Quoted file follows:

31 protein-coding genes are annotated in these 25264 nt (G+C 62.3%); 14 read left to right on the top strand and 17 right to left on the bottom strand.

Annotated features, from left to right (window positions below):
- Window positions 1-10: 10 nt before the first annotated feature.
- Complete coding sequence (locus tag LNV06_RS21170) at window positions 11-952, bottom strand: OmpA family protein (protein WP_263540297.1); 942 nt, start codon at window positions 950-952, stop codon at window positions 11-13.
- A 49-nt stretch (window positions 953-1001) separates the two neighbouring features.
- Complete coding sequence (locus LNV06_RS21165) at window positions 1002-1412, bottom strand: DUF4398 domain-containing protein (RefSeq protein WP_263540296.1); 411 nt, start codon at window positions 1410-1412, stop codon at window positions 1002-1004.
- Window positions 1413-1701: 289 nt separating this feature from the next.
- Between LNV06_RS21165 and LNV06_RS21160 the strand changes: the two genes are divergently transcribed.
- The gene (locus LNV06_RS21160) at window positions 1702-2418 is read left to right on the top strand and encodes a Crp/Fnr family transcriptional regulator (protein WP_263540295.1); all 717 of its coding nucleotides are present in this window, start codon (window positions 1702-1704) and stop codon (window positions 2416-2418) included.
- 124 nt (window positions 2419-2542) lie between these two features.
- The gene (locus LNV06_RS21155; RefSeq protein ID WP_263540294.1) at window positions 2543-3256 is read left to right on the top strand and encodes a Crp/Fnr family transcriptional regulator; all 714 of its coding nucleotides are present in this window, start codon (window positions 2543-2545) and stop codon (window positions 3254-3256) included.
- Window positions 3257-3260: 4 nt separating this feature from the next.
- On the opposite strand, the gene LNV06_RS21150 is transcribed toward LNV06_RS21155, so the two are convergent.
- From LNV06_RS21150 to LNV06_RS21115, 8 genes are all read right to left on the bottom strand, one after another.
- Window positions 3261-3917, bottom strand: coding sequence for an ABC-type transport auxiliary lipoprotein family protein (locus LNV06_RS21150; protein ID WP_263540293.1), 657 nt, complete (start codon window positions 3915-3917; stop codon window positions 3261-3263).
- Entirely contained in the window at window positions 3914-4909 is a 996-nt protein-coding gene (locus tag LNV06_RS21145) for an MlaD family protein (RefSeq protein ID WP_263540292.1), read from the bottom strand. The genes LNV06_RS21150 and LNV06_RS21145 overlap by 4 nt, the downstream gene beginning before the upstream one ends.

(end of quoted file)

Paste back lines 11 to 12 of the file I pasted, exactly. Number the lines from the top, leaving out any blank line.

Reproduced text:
- The gene (locus LNV06_RS21155; RefSeq protein ID WP_263540294.1) at window positions 2543-3256 is read left to right on the top strand and encodes a Crp/Fnr family transcriptional regulator; all 714 of its coding nucleotides are present in this window, start codon (window positions 2543-2545) and stop codon (window positions 3254-3256) included.
- Window positions 3257-3260: 4 nt separating this feature from the next.